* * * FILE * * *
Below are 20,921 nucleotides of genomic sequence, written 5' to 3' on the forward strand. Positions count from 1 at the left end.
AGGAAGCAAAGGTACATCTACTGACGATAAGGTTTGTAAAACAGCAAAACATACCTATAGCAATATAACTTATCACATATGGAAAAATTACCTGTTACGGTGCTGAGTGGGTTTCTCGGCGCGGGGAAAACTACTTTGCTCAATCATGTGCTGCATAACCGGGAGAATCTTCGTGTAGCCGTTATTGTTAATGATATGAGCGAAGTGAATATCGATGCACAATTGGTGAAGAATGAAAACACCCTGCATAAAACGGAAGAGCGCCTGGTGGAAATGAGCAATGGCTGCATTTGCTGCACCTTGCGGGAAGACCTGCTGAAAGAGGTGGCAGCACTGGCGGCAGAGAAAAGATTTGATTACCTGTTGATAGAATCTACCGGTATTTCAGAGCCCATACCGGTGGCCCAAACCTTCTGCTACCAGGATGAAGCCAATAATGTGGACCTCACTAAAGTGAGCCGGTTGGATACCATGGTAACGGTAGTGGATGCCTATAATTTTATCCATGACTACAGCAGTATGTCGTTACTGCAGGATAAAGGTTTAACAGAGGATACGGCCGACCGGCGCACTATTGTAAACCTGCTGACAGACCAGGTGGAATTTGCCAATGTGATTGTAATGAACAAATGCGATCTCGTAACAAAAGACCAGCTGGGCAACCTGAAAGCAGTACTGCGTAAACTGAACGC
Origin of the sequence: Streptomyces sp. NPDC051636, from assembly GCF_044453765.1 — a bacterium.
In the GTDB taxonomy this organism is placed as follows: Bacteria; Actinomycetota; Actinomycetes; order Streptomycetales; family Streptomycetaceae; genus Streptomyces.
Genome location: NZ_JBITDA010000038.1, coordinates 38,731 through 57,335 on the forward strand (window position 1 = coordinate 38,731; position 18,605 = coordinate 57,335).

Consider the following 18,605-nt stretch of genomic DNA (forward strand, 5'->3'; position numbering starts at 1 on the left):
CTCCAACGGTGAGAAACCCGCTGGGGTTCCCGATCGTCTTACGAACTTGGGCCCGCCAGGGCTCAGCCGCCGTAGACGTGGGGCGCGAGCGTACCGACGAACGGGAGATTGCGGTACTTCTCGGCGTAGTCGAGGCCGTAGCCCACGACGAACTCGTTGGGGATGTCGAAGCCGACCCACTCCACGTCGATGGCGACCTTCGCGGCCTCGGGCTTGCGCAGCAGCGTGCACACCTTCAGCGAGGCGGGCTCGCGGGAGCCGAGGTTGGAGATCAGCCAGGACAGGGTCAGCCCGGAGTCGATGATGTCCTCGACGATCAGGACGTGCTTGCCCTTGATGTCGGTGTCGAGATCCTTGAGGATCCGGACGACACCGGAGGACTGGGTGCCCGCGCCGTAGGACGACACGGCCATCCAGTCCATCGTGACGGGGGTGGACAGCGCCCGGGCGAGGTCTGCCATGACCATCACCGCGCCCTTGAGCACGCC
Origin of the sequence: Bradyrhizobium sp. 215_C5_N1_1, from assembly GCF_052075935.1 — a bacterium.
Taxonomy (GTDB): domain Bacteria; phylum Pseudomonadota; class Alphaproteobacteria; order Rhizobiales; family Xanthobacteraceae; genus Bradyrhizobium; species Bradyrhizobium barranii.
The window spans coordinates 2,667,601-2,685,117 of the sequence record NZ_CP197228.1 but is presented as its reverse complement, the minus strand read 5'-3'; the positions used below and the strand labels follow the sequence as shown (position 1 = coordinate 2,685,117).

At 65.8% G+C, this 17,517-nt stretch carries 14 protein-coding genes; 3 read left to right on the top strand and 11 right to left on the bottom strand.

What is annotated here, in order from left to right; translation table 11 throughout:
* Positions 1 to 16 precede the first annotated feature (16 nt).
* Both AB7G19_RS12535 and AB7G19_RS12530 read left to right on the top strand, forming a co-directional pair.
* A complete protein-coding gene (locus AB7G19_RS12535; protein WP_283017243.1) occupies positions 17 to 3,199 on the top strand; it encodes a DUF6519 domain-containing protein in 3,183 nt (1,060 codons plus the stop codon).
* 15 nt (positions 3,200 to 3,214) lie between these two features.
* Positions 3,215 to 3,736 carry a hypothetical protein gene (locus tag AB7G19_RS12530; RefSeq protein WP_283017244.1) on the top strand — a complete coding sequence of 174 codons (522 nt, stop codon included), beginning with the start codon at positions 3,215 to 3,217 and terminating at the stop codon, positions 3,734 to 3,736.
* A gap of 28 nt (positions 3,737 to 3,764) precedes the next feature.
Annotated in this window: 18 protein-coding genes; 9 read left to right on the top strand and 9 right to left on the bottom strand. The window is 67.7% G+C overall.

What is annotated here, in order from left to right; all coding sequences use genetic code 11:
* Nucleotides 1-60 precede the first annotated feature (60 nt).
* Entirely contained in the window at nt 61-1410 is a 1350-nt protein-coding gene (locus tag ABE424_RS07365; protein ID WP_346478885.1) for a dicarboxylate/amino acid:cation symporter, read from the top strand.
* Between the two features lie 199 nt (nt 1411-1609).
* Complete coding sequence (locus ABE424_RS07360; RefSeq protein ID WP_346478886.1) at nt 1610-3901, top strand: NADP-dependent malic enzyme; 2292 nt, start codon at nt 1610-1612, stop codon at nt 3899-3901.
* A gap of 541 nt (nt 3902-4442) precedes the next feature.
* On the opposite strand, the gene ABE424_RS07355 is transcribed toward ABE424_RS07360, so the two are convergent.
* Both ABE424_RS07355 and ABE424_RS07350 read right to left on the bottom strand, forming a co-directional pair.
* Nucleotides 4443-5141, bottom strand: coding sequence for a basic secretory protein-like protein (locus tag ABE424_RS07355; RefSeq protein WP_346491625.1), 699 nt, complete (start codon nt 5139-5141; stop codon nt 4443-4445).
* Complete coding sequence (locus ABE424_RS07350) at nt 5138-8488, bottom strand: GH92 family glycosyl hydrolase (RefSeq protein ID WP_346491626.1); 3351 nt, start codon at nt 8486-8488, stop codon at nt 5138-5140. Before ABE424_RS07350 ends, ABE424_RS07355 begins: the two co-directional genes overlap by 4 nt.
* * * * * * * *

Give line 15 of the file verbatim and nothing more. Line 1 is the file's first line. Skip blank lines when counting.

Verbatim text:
* A complete protein-coding gene (locus AB7G19_RS12535; protein WP_283017243.1) occupies positions 17 to 3,199 on the top strand; it encodes a DUF6519 domain-containing protein in 3,183 nt (1,060 codons plus the stop codon).